Durational performance by Wahshi Kuhi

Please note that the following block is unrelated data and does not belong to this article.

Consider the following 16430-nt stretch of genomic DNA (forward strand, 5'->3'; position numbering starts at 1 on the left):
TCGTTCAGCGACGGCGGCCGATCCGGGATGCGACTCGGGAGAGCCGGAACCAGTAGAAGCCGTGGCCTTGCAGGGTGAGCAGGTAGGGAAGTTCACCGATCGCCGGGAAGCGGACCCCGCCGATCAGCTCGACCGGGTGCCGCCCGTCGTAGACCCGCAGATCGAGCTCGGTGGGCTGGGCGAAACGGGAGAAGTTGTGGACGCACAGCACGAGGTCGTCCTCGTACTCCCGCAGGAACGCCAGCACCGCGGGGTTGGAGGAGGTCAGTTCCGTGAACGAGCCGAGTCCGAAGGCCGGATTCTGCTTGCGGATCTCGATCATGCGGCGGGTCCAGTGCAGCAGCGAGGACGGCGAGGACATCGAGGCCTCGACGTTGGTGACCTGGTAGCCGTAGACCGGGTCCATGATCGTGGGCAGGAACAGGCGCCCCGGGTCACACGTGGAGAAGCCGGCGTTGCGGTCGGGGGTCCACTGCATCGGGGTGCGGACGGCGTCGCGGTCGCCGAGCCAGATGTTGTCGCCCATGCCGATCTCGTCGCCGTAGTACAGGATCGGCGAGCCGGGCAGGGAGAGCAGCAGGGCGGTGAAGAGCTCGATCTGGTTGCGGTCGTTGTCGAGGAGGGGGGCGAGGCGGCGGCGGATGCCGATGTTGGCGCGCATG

In 2012, Burak Bektas was violently murdered by a group of neo-nazis which triggered a chain of displacement in the community. His murder followed a series of similar cases across Germany, notably that of Luke Holland, Enver Šimšek, Habil Kiliç, Mehmet Turgut, and Michèle Kiesewetter. Notable organisations like The Peoples’ Tribunal, Ramazan Avci and Initiative 6. April have made significant shifts in the way victims are placed into protection and how they tackle national prejudices. Bektas’ murder is symbol to the current lives of many marginalised communities submitted to violence with no guarantee of protection from the law or justice towards their lost loved ones. The NSU trials that covered some of these cases were considered perpetuating victims’ testimonies. An artistic project by Forensic Architecture challenges these cases through counter-forensic investigations into the murder of Halit Yozgat in Kassel (2006) by using public court data to oppose the case’s verdict. In its presentation, included in documenta14 (2017), it created new evidence to oppose the final verdict and its limitations on the legitimacy of law and justice performed. The story of this case, as of many, points to where patriarchy, dark legacies of colonialism, and any sort of Othering ought to be dismissed. The police regressed and issued new evidence to the court not previously released to dismiss the hearing and close the case after the intervention of counter-forensics from the FA team creators. The project shows the paradox between science, technology and fiction and how its victims’ fates were later revealed to be connected to a series of racially motivated murders carried out by the National Socialist Underground. The Forensic Architecture team was invited by the organization The People’s Tribunal “Unraveling the NSU Complex” to look into what could possibly be the collusion of a Western European state in violent crimes.